I scowled at the couple blocking my escape from the sweaty, claustrophobic clutches of the Metro.
With their heads buried in a map they were oblivious to the mounting anger amid the chaos of rush hour commuters circling them; like an unwanted damn they blocked the bottom of the stairs preventing the rising tide of morning travellers from passing.
I don’t speak French but their accents were coated in confusion and it was obvious from their puzzled looks as they traced the coloured spiders’ legs with their fingers that they were lost.
One of them looked up and slowly scoured the mass of people, his eyes frantically flitting from person to person, hoping to spot a friendly face amid the sea of solemn suits to set them on the right path.
He paused and latched onto my gaze. As he lunged towards me, desperation spilling out of his cornflower blue eyes, and opened his mouth to start pitching his plea, I ducked my head and like a rhinoceros stampeded through the pile of people towards the exit.
As the warm rays of the morning sun caressed my face and I broke into a half-jog to reach work on time, the guilt started to set in, tickling the edges of my conscience.
By the time I sat down at my desk, the guilt had taken hold, latched on tight, greedily tearing my conscience to shreds, and trying to convince myself that I would have been late for work if I’d stopped to help wasn’t doing anything to help.
My mind raced back to the three men who’d greeted us with wide grins as we stepped onto the train from Goa to Kerala in India; strangers in a foreign land.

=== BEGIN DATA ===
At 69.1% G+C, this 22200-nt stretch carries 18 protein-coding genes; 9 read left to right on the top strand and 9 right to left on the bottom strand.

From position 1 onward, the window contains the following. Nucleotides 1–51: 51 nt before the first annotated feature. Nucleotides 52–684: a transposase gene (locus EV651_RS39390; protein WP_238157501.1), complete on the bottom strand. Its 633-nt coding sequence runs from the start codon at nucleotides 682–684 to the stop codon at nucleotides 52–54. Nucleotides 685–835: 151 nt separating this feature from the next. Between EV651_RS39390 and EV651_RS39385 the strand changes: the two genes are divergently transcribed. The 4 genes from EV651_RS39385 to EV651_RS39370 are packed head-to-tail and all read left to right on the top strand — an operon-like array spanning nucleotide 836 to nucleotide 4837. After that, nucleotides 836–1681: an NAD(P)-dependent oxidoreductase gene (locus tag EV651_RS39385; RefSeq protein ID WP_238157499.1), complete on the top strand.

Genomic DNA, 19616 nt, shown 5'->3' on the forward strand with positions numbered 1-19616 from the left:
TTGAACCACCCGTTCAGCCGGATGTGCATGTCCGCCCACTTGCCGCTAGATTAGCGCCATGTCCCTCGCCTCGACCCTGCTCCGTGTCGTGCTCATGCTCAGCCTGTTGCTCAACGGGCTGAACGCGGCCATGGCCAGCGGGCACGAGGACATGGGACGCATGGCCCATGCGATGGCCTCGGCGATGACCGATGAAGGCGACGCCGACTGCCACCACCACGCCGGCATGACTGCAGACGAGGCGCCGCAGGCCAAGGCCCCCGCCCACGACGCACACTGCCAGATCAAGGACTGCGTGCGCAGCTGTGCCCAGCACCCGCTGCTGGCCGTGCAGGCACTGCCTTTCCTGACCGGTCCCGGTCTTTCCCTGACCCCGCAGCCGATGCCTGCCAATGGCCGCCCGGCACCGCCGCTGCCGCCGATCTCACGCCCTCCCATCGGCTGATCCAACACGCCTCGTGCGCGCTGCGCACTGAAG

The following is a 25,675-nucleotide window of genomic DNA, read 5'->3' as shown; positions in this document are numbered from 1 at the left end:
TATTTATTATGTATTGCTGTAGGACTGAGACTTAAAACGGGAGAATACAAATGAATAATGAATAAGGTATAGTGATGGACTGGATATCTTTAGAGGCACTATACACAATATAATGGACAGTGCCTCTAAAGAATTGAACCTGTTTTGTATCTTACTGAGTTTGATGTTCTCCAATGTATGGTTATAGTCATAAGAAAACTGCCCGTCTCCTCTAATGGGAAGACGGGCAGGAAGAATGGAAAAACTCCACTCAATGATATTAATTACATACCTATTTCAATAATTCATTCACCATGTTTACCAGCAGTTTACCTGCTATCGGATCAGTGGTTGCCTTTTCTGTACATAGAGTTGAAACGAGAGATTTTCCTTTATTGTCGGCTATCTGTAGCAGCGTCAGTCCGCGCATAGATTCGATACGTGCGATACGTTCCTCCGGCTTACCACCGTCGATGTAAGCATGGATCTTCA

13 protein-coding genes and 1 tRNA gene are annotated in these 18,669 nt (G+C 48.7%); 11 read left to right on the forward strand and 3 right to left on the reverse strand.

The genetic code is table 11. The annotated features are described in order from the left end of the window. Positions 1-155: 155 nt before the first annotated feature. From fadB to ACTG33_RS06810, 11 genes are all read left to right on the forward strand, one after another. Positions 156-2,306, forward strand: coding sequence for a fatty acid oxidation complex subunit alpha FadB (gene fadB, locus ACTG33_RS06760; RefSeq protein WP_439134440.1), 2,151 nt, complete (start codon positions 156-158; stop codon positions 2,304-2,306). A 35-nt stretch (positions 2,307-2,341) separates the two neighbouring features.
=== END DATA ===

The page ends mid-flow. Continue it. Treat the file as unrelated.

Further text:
With confusion written on our faces, just like the French couple I’d ignorantly ignored, they welcomed us on board, showed us to our seats, made sure we had clean sheets and told us they were on hand if we needed any help.
During the 18-hour journey, the sound of their bellowing laugh and load chatter erupted at regular intervals as they came to check that everything was ok and stopped for a chat over chai, samosas and fried bananas they insisted on buying from the wallahs that swamp the train at every stop.
Ok, so you can argue that they’re paid employees but these guys went above and beyond the line of duty. Their reason? “Because it’s our job to welcome foreigners into our beautiful country,” Amardeep said, letting out a deep chortle as he proudly stroked the long white beard that hung over a T-shirt bearing profanities that were best left unexplained.
Another stranger that snuck his way into my heart is Govind. Three years ago, my then fiancé and I were celebrating after having got engaged in the shadow of the Gateway of India in Mumbai.
Cramped into a dark corner in the upstairs of iconic Indian haunt Leopold’s, the fans doing nothing to appease the suffocating heat, we asked a waiter to take our photo.
“We’ve just got engaged you see,” I gushed as I flashed him my engagement ring, unable to contain my excitement.
“Congratulations,” he shouted. “My wife have her first baby in June. We marry one year ago.” After a bit more chatter, the waiter went off and came back moments later armed with a Leopold’s calendar, complete with a scrawled message in the corner: Have happy life, Govind.